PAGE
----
By Dr Charu WaliKhanna
The day is also not far off…2027 may be the year when India sees its first woman Chief Justice, if Justice BV Nagarathna is elevated to the Supreme Court. For the first time the Supreme Court collegium has recommended three female judges and if accepted by the government, the total count of women judges in the Supreme Court will go up to four, a first in the history of independent India.
What a change in stance in August from April 2021 when the former Chief Justice of India is reported to have stated, “Chief Justices of high Courts have stated that many women Advocates, when invited to come as judges, declined the offer citing domestic responsibilities about children studying in class 12 etc.” A mere statement not backed up by data; not recognising the fact that women are not only capable and career driven but can successfully juggle domestic responsibilities.
Unfortunately views like this only end up perpetrating patriarchal thinking that household chores and family are only women’s jobs. Although to be candid, he simultaneously also is reported to have said that time has come for India to have a woman Chief Justice of India!
Whichever profession, legal or corporate world, men smugly portray themselves as gender sensitive, but when it comes to the home front, patriarchal values dominate and invisibilisation of women’s work is perpetrated – Papa earns in a full time job and Mama does house work for free! Isn’t it time to become more open-minded and egalitarian in terms of domestic chores.
A large numbers of women are entering the judiciary on merit through highly competitive; yet such utterances by the highest echelons display a gender bias in nomination of women to higher Courts. A bias acknowledged by the President of India Ram Nath Kovind at a National Law Day function where he Advocated for more inclusiveness and highlighted that only about 4,700 of the 17,000 judges in lower Courts, High Courts and the Supreme Court are women, which is roughly 1 in 4. “There is an unacceptably low representation of traditionally weaker sections such as OBCs, SCs and STs, especially in the higher judiciary. Without in any manner compromising on quality, we need to take long-term measures to remedy this situation,” said the President.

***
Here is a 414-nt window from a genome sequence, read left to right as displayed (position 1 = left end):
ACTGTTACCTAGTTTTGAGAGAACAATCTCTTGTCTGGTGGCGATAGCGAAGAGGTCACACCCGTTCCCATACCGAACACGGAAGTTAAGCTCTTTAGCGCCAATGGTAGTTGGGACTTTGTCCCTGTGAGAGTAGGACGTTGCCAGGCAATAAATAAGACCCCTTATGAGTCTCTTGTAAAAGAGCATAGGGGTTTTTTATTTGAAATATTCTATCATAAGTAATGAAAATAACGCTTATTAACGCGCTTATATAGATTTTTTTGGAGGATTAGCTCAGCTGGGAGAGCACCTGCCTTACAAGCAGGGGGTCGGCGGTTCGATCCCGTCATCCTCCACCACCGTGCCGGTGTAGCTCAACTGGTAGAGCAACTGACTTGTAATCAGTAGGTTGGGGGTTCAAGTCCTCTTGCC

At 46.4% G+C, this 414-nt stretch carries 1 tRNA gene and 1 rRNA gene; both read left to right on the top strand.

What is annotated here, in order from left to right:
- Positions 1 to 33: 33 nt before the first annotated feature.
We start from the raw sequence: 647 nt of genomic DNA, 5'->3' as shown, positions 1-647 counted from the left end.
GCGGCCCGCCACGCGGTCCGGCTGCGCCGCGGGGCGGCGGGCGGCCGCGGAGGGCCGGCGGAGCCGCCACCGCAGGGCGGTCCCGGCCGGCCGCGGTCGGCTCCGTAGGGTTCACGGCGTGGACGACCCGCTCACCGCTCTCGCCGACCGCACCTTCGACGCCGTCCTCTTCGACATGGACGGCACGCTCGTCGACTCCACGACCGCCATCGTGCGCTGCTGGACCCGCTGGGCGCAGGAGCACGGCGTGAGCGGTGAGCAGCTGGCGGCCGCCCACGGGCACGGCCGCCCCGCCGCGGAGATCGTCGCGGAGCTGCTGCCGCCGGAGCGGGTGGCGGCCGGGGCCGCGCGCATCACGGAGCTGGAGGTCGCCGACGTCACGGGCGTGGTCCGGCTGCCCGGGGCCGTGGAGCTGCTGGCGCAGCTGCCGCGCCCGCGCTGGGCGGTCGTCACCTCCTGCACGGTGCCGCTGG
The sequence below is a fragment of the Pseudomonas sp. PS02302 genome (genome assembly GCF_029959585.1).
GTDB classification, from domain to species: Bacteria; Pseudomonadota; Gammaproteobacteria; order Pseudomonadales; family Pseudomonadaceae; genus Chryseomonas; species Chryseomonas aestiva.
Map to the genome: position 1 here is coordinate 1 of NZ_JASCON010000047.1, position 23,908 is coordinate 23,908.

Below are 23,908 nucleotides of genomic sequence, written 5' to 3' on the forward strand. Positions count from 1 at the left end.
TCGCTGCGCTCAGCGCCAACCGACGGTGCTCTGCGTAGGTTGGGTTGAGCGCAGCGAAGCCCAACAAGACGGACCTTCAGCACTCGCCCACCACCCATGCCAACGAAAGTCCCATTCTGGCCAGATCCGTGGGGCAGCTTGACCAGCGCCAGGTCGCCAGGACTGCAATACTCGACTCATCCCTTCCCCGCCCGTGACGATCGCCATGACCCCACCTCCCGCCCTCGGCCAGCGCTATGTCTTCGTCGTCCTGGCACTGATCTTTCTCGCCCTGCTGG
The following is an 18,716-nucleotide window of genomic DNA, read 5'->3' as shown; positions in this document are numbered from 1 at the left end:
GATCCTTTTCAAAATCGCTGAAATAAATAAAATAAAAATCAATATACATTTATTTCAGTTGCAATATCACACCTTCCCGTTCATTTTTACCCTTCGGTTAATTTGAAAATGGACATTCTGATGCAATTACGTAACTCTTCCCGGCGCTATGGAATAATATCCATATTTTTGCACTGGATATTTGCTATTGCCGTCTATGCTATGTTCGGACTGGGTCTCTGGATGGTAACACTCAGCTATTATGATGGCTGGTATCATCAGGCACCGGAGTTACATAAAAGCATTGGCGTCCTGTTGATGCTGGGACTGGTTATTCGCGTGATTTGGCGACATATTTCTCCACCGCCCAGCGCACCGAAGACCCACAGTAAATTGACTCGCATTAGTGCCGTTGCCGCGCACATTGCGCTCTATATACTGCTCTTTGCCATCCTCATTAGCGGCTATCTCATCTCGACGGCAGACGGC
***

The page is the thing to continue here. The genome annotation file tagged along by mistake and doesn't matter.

It is believed that more representative gender jurisprudence would increase willingness among women to seek justice and the judges would produce judgements better reflecting the diversity of gender. In 1980, Justice M Fathima Beevi became the first woman judge to be appointed to the Supreme Court. Presently out of the total strength of 27 judges in the apex Court, there is only one woman, Justice Indira Banerjee. The situation was not dissimilar in the corporate world until the Companies Act 2013 made women’s representation mandatory. Although I must confess that gender diversity is only one element of diversity, the other being the question of caste… which I’ll discuss at a more appropriate time.
Today is a time to celebrate and it’s heartening to note that without any regulatory mechanism the Apex Court is striving to make its own benches more inclusive and equal. Hopefully this will have a domino effect on other related institutions.
We need to see more women in positions of power whether in Courts or in the corporate world.
The author is an advocate, Supreme Court of India